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    Air to air ASHP interests me as well and had a couple of quotes for a split system one unit in bedroom and one in lounge mainly for AC in summer.  Considering the cost of the hardware the installation costs seem very high
    3.995kWP SSW facing. Commissioned 7 July 2011. 24 degree pitch + Solar Immersion installed May 2013, after two Solar Immersion lasting just over the guarantee period replaced with Solic 2000... no problems since
    13 Feb 2020 LUX AC 3600 and 3 X Pylon Tech 3.5 kW batteries added...
  • joefizzjoefizz Forumite
    676 posts
    Ninth Anniversary 500 Posts Combo Breaker
    ✭✭

    Been pretty happy with what the batteries have done in general,  but disappointed in how poor they are with induction hobs, so going back to when I put in the new kitchen, id probably have went with normal hobs.
    Yeah, at lower power levels the battery response time really isnt up to it. On the other side at those levels they do seem to use less power than normal hobs so maybe swings and roundabouts? Found myself on my hob (up to 9 levels) using level 6 and above gets round the switching problem, but then theres the possibility of burnt food to deal with ;-) I did wonder why some hobs had half and half induction/normal, not a solution I know ;-)
  • joefizzjoefizz Forumite
    676 posts
    Ninth Anniversary 500 Posts Combo Breaker
    ✭✭
    Air to air ASHP interests me as well and had a couple of quotes for a split system one unit in bedroom and one in lounge mainly for AC in summer.  Considering the cost of the hardware the installation costs seem very high
    If I had the choice again Id go for the split system, I went for single self install with quick connectors but looked at the dual output system for a long time. In retrospect it was no more difficult to install than ac in a car or replacing the brake lines and then just pay someone to inspect and certify it afterwards.
    One output in a central hallway (bungalow) is ok but at night does involve closing all the other doors to 'direct' the air into the bedroom. The PIV inadvertently does a good job of circulating the air in there but I didnt have much choice in unit placement with planning laws here and house layout.
    On the very few days here that it gets too hot, the AC is a godsend, no more hanging bags of ice over a large fan!
  • SolarchaserSolarchaser Forumite
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    joefizz said:

    Been pretty happy with what the batteries have done in general,  but disappointed in how poor they are with induction hobs, so going back to when I put in the new kitchen, id probably have went with normal hobs.
    Yeah, at lower power levels the battery response time really isnt up to it. On the other side at those levels they do seem to use less power than normal hobs so maybe swings and roundabouts? Found myself on my hob (up to 9 levels) using level 6 and above gets round the switching problem, but then theres the possibility of burnt food to deal with ;-) I did wonder why some hobs had half and half induction/normal, not a solution I know ;-)
    I think you misunsderstand,  its not the power levels, its the way induction hobs work. They dont supply constant power, they ramp up for 2-5 seconds then switch off for 2-5 seconds, on again for 2-5 seconds then off again and so by the time the inverter is starting to respond to the ramp, its already switched off, so the inverter pushes export, drops off and I import, pushes export and then drops off and I import, over and over again.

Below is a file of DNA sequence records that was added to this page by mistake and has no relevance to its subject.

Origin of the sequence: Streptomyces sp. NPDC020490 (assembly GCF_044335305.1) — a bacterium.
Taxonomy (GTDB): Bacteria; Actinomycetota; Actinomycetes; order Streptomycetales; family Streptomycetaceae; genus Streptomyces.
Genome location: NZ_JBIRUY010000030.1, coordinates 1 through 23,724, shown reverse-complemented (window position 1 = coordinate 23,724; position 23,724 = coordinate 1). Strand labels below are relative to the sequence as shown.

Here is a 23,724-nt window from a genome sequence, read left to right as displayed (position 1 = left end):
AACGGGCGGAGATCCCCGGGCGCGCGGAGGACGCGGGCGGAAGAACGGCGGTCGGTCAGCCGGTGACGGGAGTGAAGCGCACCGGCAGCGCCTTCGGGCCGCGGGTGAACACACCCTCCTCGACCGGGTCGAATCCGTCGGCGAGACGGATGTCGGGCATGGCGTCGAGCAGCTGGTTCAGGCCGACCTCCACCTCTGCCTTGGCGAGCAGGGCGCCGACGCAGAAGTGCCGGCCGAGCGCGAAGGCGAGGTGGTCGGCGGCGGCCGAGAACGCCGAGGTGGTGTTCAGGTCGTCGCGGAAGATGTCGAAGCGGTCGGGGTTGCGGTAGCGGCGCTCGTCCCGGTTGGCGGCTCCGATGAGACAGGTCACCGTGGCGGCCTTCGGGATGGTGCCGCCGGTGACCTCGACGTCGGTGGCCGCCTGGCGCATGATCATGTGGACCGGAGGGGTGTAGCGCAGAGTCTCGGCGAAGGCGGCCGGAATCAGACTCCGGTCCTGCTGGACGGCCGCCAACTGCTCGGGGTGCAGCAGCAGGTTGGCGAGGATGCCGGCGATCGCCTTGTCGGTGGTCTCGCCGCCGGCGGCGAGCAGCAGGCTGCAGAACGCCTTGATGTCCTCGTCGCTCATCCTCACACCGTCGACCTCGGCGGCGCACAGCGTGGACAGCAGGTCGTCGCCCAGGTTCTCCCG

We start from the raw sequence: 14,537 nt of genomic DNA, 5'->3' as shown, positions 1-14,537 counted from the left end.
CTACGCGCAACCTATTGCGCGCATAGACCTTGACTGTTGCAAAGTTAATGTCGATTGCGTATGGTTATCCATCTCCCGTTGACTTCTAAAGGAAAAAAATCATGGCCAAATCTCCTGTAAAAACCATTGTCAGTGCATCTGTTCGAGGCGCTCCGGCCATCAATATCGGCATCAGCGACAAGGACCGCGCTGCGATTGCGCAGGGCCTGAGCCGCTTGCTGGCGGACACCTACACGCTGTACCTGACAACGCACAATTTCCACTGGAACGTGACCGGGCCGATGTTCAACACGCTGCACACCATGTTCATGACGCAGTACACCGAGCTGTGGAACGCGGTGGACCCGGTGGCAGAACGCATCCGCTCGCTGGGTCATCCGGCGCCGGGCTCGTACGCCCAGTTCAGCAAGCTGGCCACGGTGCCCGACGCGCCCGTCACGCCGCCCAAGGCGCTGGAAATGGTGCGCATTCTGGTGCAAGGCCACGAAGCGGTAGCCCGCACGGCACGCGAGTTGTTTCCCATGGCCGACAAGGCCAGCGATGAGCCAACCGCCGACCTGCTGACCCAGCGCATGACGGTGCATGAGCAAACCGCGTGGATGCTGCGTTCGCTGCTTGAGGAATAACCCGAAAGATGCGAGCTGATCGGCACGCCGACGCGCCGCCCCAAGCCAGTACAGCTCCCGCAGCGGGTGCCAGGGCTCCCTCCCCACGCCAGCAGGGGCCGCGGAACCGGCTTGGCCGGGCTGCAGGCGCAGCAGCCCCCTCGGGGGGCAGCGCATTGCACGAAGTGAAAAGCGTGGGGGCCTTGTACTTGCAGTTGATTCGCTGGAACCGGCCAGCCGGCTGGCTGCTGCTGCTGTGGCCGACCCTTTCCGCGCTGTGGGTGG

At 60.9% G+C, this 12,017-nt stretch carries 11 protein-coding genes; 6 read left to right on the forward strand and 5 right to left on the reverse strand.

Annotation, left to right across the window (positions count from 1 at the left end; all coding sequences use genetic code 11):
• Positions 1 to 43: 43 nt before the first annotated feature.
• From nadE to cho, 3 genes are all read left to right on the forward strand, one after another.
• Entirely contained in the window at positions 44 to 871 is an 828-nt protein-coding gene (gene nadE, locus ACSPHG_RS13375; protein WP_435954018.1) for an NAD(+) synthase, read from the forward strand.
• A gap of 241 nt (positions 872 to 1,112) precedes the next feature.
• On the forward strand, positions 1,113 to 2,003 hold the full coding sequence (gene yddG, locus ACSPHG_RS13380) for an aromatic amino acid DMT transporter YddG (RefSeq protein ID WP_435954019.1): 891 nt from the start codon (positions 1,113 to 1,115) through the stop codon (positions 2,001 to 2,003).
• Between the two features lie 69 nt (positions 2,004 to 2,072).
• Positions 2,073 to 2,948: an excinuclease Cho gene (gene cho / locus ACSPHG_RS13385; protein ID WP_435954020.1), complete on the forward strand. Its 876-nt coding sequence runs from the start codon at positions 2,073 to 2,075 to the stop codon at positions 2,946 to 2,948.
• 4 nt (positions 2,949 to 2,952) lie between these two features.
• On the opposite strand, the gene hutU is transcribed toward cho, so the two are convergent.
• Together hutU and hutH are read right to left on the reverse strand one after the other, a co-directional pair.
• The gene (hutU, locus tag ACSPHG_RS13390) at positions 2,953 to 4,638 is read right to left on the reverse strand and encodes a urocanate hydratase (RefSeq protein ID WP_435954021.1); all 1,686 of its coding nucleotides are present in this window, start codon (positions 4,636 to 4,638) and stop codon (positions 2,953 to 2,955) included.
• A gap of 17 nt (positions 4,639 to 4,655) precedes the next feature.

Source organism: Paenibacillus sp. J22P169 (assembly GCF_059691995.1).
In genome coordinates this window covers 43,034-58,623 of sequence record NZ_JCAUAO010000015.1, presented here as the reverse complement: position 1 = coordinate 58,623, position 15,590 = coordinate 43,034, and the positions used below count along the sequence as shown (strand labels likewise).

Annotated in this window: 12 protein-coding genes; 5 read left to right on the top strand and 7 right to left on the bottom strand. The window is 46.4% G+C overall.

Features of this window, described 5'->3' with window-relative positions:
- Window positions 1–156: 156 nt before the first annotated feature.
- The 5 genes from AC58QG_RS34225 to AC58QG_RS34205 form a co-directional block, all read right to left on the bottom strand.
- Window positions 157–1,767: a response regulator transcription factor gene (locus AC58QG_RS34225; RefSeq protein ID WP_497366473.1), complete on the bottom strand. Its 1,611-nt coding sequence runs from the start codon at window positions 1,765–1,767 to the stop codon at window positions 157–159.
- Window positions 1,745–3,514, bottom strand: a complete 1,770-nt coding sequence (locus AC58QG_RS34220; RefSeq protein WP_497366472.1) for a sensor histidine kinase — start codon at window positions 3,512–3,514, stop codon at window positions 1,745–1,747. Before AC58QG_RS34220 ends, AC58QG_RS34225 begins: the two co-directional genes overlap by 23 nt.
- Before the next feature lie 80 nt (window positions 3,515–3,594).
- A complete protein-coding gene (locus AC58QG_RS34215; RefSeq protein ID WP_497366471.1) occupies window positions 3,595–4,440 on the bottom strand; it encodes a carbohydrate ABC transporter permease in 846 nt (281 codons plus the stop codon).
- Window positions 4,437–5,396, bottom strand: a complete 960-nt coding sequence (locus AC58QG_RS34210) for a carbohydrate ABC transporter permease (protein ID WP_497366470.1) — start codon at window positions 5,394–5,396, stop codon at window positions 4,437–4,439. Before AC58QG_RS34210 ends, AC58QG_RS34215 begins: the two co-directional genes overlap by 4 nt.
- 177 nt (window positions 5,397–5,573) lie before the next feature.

You are correct in that under a couple of hundred Watts they don't respond as well, but this is with a 1.8kw hob, so its the ramp rate that's the issue rather than the power drawn in this case. 
    West central Scotland
    4kw sse since 2014 and 6.6kw wsw / ene split since 2019
    24kwh leaf and Lux 3600 with 17kwh useable storage
  • edited 25 September 2020 at 10:02AM
    EVandPVEVandPV Forumite
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    edited 25 September 2020 at 10:02AM
    joefizz said:

    Been pretty happy with what the batteries have done in general,  but disappointed in how poor they are with induction hobs, so going back to when I put in the new kitchen, id probably have went with normal hobs.
    Yeah, at lower power levels the battery response time really isnt up to it. On the other side at those levels they do seem to use less power than normal hobs so maybe swings and roundabouts? Found myself on my hob (up to 9 levels) using level 6 and above gets round the switching problem, but then theres the possibility of burnt food to deal with ;-) I did wonder why some hobs had half and half induction/normal, not a solution I know ;-)
    I think you misunsderstand,  its not the power levels, its the way induction hobs work. They dont supply constant power, they ramp up for 2-5 seconds then switch off for 2-5 seconds, on again for 2-5 seconds then off again and so by the time the inverter is starting to respond to the ramp, its already switched off, so the inverter pushes export, drops off and I import, pushes export and then drops off and I import, over and over again.
    Our electric oven works much like that. Pain in the butt, especially if your on Agile and cooking during the peak period.
    Brings tears to a Scotsman's eyes watching the smart meter ticking over.  :D

    Scott in Fife, 3kwp pv SSW facing, Fronius inverter installed Jan 2012
    7.2kwh Pylontech battery storage with Lux ac inverter
    Raspberry Pi immersion controller
    Raspberry Pi Lux charge controller
    Renault Zoe 40kwh, Zappi EV charger and Octopus Go